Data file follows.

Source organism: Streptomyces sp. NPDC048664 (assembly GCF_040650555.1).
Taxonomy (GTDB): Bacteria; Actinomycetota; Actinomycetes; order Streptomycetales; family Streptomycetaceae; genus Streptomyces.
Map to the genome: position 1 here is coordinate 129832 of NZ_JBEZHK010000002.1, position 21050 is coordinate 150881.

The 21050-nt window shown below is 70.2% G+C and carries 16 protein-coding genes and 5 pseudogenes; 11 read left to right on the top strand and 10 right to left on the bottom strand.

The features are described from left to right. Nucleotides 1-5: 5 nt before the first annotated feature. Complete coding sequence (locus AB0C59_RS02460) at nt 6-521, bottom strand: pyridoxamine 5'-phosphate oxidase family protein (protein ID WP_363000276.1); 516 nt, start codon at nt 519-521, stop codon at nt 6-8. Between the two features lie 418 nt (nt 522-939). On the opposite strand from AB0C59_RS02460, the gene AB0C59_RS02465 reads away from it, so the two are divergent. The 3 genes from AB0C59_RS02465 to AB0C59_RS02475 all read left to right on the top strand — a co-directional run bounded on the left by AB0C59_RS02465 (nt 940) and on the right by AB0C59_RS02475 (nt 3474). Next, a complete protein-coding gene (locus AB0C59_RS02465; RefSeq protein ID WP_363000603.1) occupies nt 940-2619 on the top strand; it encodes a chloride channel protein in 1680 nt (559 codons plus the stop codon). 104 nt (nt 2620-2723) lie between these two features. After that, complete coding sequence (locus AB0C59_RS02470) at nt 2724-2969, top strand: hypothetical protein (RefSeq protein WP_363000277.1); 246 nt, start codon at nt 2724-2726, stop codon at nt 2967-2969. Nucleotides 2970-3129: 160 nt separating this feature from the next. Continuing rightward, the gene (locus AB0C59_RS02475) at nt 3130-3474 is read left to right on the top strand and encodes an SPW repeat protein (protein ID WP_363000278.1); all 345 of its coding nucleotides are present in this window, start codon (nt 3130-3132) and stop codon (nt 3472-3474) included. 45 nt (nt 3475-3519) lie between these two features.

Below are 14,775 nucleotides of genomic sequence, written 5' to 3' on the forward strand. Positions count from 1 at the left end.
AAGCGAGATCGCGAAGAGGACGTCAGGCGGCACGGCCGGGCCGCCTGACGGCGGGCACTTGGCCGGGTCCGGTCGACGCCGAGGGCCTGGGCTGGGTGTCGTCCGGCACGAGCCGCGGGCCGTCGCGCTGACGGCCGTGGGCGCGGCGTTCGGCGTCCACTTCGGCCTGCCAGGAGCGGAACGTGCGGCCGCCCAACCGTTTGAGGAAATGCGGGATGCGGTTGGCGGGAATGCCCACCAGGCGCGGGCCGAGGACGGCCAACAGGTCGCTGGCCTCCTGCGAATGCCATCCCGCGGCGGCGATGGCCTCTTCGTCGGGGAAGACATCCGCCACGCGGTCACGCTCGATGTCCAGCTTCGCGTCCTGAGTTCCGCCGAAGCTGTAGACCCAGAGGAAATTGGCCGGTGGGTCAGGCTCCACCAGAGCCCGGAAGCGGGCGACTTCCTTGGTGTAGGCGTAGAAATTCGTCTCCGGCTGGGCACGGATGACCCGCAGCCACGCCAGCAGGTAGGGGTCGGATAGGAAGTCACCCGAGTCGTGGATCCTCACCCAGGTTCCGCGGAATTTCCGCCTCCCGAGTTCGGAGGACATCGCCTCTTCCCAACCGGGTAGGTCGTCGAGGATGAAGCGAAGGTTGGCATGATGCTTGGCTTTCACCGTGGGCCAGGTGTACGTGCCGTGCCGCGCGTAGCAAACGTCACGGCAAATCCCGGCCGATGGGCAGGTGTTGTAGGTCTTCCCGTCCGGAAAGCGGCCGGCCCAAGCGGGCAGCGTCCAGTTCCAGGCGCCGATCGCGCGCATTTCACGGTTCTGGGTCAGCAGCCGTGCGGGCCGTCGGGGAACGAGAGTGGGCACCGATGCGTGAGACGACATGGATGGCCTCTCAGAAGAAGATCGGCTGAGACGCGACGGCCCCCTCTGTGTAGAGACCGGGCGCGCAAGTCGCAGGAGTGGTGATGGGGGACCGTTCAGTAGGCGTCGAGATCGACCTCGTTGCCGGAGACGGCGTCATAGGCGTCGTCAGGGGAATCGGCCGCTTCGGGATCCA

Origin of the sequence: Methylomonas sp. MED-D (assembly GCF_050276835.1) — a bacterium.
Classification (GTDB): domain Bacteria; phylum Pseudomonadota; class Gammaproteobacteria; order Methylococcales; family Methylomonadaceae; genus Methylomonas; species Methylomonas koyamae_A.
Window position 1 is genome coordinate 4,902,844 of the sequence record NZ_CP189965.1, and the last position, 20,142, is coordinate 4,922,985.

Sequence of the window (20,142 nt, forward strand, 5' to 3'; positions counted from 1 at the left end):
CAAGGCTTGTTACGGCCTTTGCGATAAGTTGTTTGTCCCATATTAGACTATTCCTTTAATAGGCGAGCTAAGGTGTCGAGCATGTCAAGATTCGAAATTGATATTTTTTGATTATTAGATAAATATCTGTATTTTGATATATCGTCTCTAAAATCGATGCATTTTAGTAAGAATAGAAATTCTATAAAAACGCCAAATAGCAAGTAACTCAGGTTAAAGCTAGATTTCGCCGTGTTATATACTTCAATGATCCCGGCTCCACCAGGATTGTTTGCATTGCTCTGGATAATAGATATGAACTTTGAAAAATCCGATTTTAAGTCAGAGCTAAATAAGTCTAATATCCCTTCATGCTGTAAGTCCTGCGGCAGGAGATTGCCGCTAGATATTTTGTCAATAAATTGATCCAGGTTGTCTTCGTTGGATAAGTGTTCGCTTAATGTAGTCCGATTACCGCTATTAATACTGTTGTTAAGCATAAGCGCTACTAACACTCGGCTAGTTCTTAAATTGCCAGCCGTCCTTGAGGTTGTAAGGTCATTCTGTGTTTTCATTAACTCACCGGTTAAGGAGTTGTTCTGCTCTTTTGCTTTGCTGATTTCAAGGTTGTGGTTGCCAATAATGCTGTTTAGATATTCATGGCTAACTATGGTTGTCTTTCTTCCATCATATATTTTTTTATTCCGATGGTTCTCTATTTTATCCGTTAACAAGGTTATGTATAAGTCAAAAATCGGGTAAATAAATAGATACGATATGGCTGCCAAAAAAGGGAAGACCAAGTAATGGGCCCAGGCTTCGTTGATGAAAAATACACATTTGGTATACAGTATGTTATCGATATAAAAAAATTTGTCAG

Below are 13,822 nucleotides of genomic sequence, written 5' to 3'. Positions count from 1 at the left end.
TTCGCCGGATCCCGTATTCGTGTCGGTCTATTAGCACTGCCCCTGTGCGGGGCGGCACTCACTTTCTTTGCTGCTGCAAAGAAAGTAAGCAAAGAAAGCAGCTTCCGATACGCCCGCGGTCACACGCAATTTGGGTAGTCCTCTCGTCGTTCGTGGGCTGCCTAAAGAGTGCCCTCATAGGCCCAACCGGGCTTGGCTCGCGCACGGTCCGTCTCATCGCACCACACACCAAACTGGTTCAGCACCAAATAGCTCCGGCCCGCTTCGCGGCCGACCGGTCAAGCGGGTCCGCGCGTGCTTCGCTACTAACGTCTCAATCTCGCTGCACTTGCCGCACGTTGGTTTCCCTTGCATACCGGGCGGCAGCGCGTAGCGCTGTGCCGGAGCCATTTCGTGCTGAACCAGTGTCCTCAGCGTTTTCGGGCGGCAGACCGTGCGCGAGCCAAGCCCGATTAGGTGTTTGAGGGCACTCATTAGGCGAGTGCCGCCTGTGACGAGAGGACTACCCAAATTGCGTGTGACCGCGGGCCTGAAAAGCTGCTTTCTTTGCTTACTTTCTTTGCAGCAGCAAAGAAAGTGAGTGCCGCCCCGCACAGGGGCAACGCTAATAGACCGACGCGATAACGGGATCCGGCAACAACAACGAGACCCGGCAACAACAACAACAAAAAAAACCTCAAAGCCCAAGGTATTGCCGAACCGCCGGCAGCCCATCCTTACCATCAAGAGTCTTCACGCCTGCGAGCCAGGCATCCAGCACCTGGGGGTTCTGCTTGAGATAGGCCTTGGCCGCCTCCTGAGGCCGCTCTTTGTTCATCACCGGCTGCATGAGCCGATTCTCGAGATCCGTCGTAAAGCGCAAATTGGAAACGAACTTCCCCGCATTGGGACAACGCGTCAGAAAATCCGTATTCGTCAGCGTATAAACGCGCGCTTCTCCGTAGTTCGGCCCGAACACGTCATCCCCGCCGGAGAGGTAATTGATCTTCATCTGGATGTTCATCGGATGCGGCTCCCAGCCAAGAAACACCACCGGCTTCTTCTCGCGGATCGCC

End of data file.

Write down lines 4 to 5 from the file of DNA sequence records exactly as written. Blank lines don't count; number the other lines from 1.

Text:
The 21050-nt window shown below is 70.2% G+C and carries 16 protein-coding genes and 5 pseudogenes; 11 read left to right on the top strand and 10 right to left on the bottom strand.

The features are described from left to right. Nucleotides 1-5: 5 nt before the first annotated feature. Complete coding sequence (locus AB0C59_RS02460) at nt 6-521, bottom strand: pyridoxamine 5'-phosphate oxidase family protein (protein ID WP_363000276.1); 516 nt, start codon at nt 519-521, stop codon at nt 6-8. Between the two features lie 418 nt (nt 522-939). On the opposite strand from AB0C59_RS02460, the gene AB0C59_RS02465 reads away from it, so the two are divergent. The 3 genes from AB0C59_RS02465 to AB0C59_RS02475 all read left to right on the top strand — a co-directional run bounded on the left by AB0C59_RS02465 (nt 940) and on the right by AB0C59_RS02475 (nt 3474). Next, a complete protein-coding gene (locus AB0C59_RS02465; RefSeq protein ID WP_363000603.1) occupies nt 940-2619 on the top strand; it encodes a chloride channel protein in 1680 nt (559 codons plus the stop codon). 104 nt (nt 2620-2723) lie between these two features. After that, complete coding sequence (locus AB0C59_RS02470) at nt 2724-2969, top strand: hypothetical protein (RefSeq protein WP_363000277.1); 246 nt, start codon at nt 2724-2726, stop codon at nt 2967-2969. Nucleotides 2970-3129: 160 nt separating this feature from the next. Continuing rightward, the gene (locus AB0C59_RS02475) at nt 3130-3474 is read left to right on the top strand and encodes an SPW repeat protein (protein ID WP_363000278.1); all 345 of its coding nucleotides are present in this window, start codon (nt 3130-3132) and stop codon (nt 3472-3474) included. 45 nt (nt 3475-3519) lie between these two features.